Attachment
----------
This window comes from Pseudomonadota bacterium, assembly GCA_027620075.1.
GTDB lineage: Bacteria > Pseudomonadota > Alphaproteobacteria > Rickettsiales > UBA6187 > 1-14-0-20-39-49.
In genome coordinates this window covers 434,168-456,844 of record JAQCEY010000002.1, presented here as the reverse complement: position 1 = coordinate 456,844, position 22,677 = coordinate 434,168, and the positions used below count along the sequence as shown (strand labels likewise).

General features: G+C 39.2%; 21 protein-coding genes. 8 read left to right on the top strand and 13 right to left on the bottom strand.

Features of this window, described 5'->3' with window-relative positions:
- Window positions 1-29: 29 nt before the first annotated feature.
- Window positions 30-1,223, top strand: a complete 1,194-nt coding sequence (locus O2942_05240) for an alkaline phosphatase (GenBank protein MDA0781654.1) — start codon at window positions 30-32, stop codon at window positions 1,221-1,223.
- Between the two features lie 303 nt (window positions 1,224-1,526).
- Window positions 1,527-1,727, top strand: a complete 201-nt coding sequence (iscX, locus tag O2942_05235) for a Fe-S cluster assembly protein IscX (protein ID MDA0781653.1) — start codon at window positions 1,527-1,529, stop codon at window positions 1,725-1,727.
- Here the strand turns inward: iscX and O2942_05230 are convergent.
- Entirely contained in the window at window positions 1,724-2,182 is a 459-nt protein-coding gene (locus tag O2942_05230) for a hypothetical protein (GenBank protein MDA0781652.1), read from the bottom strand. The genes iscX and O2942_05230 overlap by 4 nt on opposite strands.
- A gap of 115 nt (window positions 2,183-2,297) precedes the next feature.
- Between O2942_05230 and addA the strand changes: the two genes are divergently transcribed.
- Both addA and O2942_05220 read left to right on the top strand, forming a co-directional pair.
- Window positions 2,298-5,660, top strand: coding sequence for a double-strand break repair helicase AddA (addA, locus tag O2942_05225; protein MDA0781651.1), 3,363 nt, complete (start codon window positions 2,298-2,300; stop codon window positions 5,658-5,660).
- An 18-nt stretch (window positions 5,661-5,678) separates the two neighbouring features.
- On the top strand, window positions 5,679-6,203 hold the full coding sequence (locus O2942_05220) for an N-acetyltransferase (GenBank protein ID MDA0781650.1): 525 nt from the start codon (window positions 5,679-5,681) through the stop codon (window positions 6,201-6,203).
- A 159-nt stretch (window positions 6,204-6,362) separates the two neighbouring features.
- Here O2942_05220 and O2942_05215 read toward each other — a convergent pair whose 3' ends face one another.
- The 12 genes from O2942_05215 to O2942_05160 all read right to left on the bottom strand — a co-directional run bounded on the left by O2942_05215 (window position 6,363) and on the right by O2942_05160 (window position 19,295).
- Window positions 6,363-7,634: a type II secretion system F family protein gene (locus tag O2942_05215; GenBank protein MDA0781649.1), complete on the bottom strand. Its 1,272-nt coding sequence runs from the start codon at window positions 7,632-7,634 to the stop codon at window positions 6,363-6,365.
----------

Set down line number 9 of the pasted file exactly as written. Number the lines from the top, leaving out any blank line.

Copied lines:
- Window positions 1,527-1,727, top strand: a complete 201-nt coding sequence (iscX, locus tag O2942_05235) for a Fe-S cluster assembly protein IscX (protein ID MDA0781653.1) — start codon at window positions 1,527-1,529, stop codon at window positions 1,725-1,727.